Protect Families, Firefighters From Toxic Flame Retardants

Fire Fighter in front of a burning building. Credit: Mike Gabelmann / Creative Commons - Flickr

Toxic chemical flame retardants are added to a variety of common household products like upholstered furniture, bedding, car seats and high-chair pads. These chemicals have been linked to health hazards like cancer, neurological deficits, impaired fertility and learning disabilities.

Firefighters, who face a toxic mixture of chemicals and smoke while battling blazes, and children, who experience long-term exposure while their immune systems are developing, are most at risk.

Flame Retardants Graphic

There are better ways to achieve fire protection than using toxic chemicals, and some retailers are moving to safer, alternative products. We will be introducing legislation in Rhode Island to phase out the sale of furniture and children’s products with flame retardants.

Why We Need to Move Beyond Chemical Flame Retardants

  • They make us sick: These toxic chemicals have been linked to serious health issues: Cancers, reproductive disorders, nervous system ailments, lowered IQs. See http://greensciencepolicy.org/topics/flame-retardants/
  • They don't stay put: The chemicals migrate from furniture and bond with dust in our homes and workplaces. They accumulate in our bodies and the environment, including our waterways.  Some have been classified as carcinogens.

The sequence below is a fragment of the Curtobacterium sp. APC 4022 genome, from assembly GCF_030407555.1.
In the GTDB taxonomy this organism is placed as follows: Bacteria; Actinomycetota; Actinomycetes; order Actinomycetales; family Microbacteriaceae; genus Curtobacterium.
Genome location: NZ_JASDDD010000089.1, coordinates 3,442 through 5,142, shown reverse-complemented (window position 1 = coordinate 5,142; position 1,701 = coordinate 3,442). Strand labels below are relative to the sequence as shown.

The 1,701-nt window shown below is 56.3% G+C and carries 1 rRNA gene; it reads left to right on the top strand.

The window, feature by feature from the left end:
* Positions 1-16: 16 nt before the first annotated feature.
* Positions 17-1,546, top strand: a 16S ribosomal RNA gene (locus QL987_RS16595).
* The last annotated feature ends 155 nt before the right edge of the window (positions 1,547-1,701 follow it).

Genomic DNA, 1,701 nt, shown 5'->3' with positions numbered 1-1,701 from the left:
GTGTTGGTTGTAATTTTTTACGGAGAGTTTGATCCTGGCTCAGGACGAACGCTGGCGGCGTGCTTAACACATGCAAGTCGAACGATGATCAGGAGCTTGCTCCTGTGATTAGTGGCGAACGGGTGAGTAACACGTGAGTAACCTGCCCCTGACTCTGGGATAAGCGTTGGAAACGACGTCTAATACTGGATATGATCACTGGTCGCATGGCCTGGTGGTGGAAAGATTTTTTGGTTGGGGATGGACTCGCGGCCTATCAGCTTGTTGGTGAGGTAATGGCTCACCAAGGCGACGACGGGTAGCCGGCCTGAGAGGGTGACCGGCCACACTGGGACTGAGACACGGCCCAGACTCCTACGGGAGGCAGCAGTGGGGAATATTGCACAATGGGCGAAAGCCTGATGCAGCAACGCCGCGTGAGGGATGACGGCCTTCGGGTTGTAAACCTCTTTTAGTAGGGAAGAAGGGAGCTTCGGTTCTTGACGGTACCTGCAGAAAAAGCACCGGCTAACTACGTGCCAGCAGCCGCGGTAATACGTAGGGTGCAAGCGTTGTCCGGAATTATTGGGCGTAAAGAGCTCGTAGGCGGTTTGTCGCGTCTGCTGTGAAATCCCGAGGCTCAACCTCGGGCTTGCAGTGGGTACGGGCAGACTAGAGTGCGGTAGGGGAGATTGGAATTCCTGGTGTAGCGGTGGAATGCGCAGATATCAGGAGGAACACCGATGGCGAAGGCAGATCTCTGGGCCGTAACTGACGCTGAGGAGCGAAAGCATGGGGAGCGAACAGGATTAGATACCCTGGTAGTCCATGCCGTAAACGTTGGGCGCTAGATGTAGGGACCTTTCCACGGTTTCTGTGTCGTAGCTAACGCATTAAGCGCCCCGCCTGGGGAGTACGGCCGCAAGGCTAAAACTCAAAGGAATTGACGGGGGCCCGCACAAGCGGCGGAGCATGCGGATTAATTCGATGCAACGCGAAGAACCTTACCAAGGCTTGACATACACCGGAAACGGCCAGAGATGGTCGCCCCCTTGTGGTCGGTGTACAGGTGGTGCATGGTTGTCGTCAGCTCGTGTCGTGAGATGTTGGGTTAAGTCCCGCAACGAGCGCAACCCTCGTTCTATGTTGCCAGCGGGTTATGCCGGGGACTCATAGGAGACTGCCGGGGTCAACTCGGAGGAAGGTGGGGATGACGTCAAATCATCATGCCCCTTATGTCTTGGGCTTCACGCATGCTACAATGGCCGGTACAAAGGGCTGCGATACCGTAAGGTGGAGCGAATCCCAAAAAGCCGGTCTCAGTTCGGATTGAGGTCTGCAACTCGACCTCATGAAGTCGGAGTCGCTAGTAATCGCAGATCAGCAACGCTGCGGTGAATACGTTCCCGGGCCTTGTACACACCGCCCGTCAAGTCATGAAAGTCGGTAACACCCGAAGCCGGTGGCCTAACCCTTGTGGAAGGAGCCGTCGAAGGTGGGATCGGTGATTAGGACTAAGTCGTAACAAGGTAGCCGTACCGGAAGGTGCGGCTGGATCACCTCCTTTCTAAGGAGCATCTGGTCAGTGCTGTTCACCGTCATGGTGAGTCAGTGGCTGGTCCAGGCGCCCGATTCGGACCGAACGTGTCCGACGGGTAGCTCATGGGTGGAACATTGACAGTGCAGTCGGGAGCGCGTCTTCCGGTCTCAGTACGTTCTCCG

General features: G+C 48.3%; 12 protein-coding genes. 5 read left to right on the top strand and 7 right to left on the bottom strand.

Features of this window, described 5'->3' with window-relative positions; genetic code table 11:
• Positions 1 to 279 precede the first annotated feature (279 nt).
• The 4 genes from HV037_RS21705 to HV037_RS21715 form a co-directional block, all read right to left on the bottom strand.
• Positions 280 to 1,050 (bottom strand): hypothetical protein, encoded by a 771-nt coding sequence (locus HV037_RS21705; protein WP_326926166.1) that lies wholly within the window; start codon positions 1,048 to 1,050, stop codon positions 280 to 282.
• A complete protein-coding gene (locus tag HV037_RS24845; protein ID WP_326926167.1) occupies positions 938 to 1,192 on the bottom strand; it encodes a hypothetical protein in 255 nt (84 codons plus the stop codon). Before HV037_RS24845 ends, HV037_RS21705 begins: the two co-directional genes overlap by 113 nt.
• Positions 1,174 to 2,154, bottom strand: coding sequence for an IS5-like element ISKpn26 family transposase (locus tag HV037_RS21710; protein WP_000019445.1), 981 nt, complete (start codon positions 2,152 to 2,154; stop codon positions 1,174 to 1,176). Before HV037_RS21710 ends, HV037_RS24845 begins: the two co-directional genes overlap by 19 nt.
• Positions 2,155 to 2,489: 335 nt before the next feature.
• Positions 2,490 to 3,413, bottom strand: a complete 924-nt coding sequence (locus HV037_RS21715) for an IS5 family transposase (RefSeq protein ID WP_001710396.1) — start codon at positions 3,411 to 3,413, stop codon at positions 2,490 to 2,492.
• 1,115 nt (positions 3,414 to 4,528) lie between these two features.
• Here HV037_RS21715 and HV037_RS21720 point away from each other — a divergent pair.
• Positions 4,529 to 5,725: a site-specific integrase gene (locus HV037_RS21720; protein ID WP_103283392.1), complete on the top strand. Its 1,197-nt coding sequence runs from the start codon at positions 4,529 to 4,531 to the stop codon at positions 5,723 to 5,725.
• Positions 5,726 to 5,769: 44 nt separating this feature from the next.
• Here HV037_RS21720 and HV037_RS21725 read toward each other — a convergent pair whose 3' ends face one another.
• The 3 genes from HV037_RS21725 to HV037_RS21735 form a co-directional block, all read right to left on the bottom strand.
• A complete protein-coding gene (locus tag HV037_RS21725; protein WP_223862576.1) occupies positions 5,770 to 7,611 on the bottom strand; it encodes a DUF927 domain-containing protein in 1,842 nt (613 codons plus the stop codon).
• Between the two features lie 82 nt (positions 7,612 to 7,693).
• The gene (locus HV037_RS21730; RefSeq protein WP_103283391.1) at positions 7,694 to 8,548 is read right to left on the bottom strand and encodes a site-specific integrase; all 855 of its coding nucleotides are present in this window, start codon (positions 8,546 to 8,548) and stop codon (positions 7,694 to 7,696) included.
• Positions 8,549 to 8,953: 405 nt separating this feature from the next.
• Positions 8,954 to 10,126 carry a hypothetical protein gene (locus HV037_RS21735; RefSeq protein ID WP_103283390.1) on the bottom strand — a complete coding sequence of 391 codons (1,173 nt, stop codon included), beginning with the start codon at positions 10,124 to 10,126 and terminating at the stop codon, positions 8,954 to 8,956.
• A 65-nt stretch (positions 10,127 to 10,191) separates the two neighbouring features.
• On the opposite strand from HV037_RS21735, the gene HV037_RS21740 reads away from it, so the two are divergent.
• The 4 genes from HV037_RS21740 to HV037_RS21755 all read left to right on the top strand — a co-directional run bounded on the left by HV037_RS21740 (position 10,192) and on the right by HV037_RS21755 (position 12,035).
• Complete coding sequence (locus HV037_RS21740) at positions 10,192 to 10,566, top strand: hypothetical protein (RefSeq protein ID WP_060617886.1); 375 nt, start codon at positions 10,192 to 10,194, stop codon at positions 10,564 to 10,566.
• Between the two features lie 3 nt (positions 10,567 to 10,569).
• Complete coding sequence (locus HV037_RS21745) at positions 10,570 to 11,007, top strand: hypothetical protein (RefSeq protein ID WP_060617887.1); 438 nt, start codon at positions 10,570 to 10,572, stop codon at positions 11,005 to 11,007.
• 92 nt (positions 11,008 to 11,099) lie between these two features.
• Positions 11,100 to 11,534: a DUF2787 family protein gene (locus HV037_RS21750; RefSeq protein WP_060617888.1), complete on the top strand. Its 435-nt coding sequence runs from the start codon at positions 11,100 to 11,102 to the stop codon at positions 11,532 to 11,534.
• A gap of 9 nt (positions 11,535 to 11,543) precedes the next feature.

• They are ineffective: In furniture, the foam padding inside the upholstery gets treated with flame retardant chemicals. By the time the flames reach the chemically treated material, the fire has already reached an intensity too strong for the chemicals to be effective.
  • They put high-risk populations at greater risk: Children, pregnant women and firefighters are particularly vulnerable. Tests on firefighters show three times the level of these chemicals in the bloodstream as the general population. The chemicals have been found in the blood of newborns and breast milk, and toddlers have much higher levels than their parents.
  • There are safer alternatives: Many retailers offer fire resistant furniture options free of harmful chemicals and some (Ashley, Crate & Barrel, Ikea, La-Z-Boy) have pledged to stop selling flame retardant furniture entirely.

Trending: 13 states have passed legislation to phase out or ban some types of flame retardants. A coalition of medical, firefighter and science groups have submitted a petition to the Consumer Product Safety Commission  asking for a ban on flame retardants in children’s products, mattresses, furniture, and electronics casings.

Our Solutions

  • Legislation requiring retailers to phase out the sale of upholstered furniture and children’s products that contain organohalogen flame retardants. Banning this entire class of chemicals makes it more difficult for manufacturers to tweak their formulas to avoid restrictions on specific compounds.
  • Procurement – Engaging with the Rhode Island Department of Administration to develop purchasing regulations that provide healthier products for schools, state offices  and other public buildings. Rhode Island and neighboring states are exploring participation in regional procurement networks that can both lower costs and make it a priority to avoid products containing toxic chemicals.
  • Market pressure – We participate in Mind the Store’s campaigns to encourage retailers to phase out products with toxic chemical ingredients. Phthalates in flooring, flame retardants in furniture and BPA in food packaging are just a few of the substances targeted in social media and on site, direct action campaigns.
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